But we ran smack dab into what I call the Ayers-Dohrn Paradox, which is:
Ayers and Dohrn gained fame as violent revolutionaries willing to commit murder and other terrorist acts in order to overthrow the United States. For that, they were greatly worshipped by the far left. Now, in their sunset years, they’re trying to re-cast themselves as “respectable” left-wing professors with “reasonable” opinions, who have long ago sworn off violence. And so, at these events, neither of them ever mentions their violent heyday, except rarely in passing. Instead, they focus exclusively on their current obsessions: Introducing Marxist thought into schools, and closing down the prison system. However, almost no one who goes to see Ayers and Dohrn gives a damn about hearing monotonous lectures on these particular topics: instead, their fans idolize them because of their violent revolutionary past. So at these events, the audience (as in this case) is full of far-far-far-left radicals who came in order to hear overheated revolutionary rhetoric. But instead, what they get is a boring professorial monologue. If Ayers and Dohrn were nothing more than your run-of-the-mill leftist professors, no one would go to their appearances. They’re coasting on their violent reputation, while at the same time trying to distance themselves from it. And that is the Ayers-Dohrn Paradox.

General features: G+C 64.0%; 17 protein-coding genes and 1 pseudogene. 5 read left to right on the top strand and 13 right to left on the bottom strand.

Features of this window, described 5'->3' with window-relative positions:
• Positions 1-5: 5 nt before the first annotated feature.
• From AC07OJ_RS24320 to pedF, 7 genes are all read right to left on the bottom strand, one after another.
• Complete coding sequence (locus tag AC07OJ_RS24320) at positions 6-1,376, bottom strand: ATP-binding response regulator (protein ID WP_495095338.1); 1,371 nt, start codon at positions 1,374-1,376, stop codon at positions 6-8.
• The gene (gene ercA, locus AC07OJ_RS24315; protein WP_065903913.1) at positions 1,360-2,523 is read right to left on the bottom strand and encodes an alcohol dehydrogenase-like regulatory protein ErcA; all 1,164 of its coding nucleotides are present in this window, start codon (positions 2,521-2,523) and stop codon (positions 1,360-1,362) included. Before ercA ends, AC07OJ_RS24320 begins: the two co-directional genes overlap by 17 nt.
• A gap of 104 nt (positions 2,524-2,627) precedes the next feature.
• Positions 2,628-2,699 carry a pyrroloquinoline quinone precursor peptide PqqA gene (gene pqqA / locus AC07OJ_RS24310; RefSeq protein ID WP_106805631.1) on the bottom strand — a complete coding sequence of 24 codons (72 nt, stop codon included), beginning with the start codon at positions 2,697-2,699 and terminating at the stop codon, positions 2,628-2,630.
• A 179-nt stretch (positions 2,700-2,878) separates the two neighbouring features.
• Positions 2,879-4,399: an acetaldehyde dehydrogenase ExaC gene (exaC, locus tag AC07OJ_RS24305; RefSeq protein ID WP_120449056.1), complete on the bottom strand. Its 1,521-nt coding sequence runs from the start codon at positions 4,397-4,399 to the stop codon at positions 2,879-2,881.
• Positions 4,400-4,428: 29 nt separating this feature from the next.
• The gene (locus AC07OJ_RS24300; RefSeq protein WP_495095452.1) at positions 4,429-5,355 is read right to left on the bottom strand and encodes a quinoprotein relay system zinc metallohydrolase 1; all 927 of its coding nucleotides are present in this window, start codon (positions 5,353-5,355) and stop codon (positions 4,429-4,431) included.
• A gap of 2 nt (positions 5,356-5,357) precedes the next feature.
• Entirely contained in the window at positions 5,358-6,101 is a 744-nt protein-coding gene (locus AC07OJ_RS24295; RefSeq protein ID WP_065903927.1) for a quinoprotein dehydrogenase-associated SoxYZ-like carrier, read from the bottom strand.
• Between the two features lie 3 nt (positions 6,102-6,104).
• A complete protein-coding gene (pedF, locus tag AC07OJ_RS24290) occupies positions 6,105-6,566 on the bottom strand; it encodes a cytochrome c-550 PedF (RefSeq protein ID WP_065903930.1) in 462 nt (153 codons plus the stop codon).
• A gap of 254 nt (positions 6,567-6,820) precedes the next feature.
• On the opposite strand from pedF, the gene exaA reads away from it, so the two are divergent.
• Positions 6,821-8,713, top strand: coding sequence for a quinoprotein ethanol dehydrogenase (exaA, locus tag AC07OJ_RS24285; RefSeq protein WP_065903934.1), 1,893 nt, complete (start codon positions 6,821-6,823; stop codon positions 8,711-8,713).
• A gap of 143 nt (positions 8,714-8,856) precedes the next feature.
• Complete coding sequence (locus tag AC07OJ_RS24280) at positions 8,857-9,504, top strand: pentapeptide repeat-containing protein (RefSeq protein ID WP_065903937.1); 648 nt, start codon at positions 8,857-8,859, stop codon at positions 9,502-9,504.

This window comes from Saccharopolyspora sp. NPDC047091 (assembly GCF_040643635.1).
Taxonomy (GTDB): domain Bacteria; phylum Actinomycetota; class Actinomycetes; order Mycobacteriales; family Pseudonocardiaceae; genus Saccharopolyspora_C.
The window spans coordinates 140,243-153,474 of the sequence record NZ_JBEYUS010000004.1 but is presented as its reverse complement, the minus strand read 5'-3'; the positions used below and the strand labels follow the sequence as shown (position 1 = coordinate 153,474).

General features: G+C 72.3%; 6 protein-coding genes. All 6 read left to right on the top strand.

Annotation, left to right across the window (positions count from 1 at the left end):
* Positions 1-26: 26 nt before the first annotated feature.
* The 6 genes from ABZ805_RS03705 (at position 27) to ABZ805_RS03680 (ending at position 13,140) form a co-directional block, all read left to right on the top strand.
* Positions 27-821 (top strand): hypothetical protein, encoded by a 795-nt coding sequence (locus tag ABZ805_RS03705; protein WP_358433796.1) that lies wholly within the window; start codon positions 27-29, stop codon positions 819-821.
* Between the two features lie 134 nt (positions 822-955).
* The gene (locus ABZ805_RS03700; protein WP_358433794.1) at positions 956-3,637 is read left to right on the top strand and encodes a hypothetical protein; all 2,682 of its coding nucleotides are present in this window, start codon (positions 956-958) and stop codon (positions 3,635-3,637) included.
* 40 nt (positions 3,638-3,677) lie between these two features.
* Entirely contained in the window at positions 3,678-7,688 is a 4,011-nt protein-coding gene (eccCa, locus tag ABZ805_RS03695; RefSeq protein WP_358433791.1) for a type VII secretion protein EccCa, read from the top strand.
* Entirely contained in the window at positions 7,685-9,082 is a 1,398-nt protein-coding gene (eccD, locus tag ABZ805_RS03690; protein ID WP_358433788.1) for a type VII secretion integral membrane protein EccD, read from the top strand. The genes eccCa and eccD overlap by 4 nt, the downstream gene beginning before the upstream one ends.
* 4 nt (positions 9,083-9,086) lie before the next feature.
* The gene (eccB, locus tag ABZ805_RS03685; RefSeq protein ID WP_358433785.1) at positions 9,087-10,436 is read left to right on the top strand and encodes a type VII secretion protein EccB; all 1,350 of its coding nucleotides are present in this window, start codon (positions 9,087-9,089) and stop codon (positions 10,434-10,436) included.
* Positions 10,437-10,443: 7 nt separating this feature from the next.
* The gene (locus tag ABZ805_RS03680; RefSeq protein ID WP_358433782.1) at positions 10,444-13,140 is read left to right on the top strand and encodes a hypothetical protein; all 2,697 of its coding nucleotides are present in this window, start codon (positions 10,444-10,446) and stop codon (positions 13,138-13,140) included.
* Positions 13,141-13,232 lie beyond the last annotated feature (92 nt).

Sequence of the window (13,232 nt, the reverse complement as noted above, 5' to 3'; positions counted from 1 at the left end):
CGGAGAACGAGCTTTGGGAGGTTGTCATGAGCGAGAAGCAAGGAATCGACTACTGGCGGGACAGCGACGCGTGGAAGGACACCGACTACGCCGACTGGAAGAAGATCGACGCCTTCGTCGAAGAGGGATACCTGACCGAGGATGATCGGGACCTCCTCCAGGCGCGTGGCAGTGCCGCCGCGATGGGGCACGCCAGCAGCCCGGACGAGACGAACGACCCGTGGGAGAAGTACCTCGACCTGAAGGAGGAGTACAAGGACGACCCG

Thanks to Zomblog